How Computers Help in Education

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Computers have become an essential tool for educators. Indeed, it's difficult to imagine a time before computers when communication, grades, attendance and lessons were completed manually. Computers have affected education in significant ways.

1 Grading

Programs such as IG Pro and Power School save the teacher's valuable time. Grade books are now online. Percentages and individual weights for assignments are calculated by the computer, decreasing the possibility of error. Parents and students can view daily assignments and grades from home with an assigned username and password.

2 Motivation

When instruction is relevant, the students are engaged. Computers bridge home and school as kids showcase their technological expertise and gain a sense of accomplishment. The computer is familiar and increases the student's desire to learn about a particular topic.

3 Software

Software created for kids is fun.The tedium of rote memorization is replaced with interactive math and reading games. Puzzles and higher order thinking games encourage students to solve problems critically.

4 Naysayers

Critics say "technology schmectology," believing that computers are considered machines similar to television and movies. Computers are viewed as time fillers that take away from productive learning time. The more parents are informed about computers, the more receptive they are to technology.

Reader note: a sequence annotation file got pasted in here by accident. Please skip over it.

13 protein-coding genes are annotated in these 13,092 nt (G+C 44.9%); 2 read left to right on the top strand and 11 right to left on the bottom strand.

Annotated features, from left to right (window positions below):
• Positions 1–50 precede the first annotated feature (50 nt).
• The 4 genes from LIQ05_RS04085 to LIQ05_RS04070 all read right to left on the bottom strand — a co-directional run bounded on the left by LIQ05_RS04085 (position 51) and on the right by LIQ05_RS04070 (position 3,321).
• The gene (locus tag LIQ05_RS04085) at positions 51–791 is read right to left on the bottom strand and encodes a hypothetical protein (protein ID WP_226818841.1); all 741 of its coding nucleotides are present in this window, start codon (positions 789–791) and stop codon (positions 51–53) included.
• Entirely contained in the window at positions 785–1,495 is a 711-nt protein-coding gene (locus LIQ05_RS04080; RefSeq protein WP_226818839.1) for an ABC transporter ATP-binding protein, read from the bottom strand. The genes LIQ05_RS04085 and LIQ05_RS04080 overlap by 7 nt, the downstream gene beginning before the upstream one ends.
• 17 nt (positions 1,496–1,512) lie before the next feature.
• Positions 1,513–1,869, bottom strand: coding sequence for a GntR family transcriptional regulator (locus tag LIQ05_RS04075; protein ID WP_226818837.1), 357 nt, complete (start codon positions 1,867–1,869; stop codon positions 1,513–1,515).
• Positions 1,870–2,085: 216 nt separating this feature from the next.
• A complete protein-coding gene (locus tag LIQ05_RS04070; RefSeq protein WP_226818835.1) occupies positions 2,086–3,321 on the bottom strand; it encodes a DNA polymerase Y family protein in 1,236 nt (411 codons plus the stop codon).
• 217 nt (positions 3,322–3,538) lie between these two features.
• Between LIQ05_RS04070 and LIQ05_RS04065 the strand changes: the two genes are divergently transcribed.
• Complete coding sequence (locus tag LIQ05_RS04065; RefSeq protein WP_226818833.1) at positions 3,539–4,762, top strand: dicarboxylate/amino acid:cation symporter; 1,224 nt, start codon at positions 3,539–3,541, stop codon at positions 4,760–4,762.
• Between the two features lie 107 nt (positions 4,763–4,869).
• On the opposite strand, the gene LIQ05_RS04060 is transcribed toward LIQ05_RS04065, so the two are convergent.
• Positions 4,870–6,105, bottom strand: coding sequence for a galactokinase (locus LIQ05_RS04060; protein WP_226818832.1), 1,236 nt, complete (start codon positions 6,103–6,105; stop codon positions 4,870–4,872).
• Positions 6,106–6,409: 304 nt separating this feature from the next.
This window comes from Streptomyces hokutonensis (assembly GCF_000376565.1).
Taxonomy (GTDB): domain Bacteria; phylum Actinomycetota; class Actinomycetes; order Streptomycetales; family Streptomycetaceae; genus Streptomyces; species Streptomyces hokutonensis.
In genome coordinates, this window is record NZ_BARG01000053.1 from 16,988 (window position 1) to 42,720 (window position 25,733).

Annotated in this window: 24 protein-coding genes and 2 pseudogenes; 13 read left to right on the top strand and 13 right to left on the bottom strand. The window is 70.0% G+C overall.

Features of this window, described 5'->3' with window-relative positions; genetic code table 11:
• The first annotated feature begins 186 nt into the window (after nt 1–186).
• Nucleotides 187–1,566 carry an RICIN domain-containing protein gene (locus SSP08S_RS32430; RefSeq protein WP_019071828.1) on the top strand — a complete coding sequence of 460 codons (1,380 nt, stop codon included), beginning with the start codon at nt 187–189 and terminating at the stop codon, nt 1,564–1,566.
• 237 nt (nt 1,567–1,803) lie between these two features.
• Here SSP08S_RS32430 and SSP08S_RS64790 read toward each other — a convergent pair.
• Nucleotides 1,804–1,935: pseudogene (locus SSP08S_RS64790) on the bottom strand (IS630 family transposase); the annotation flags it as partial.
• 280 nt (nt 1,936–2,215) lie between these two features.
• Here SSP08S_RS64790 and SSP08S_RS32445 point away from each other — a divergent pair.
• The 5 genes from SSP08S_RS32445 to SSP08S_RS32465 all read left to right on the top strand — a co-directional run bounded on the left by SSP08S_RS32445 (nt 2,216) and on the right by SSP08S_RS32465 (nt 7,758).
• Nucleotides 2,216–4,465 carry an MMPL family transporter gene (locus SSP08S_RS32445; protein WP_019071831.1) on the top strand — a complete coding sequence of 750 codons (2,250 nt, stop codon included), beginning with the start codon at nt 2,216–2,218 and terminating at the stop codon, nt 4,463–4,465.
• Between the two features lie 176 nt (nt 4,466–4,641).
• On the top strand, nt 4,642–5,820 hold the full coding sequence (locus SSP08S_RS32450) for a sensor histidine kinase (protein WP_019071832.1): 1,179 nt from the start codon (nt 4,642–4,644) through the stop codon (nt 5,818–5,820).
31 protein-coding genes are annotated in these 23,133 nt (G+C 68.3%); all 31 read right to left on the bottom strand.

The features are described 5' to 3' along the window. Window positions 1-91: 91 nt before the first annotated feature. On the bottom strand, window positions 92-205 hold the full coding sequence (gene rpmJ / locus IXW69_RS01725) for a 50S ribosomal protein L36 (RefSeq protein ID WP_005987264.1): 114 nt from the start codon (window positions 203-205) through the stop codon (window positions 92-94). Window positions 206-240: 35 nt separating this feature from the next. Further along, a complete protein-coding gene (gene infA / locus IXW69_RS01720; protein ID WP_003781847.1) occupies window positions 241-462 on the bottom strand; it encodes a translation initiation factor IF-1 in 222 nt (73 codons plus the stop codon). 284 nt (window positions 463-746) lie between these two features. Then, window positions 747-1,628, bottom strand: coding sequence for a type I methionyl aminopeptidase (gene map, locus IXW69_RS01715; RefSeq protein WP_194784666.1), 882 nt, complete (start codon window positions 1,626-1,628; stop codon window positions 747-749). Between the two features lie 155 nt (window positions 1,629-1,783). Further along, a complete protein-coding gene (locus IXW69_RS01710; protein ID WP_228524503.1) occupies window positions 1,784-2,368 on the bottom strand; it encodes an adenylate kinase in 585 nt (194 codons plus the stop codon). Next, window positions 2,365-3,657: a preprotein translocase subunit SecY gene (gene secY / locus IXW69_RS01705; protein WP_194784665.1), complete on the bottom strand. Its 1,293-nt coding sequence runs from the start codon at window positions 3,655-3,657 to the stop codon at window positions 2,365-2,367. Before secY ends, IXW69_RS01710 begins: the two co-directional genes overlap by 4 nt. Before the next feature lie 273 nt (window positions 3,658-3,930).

5 Future

Students will be plugged in similar to the School of One pilot program at Yat Sen Middle School 131 in New York City. "This could be the school of the future," said School Chancellor Joel I. Klein while observing math students hooked up to individual laptops where lessons plans are generated by a complicated computer algorithm. Computers tap into a student's individual strengths and weaknesses, and lessons are adjusted accordingly. Students take online quizzes and use virtual tutoring.

6 Considerations

Inequity exists in the inner cities and many urban schools lack funding for computers. Educators and parents may agree that computers need to be available to all students across the districts regardless of socioeconomic status. Funding through grants and local businesses helps needy districts to become more technologically equipped.

Elizabeth Brown holds a Bachelor of Arts in English from the University of Connecticut and a Master of Arts in education from Saint Joseph College in West Hartford, Connecticut. She began writing professionally in 2004 and has published op-eds and letters in the Hartford Courant and other local journals. She is currently a Hartford Public Schools Examiner.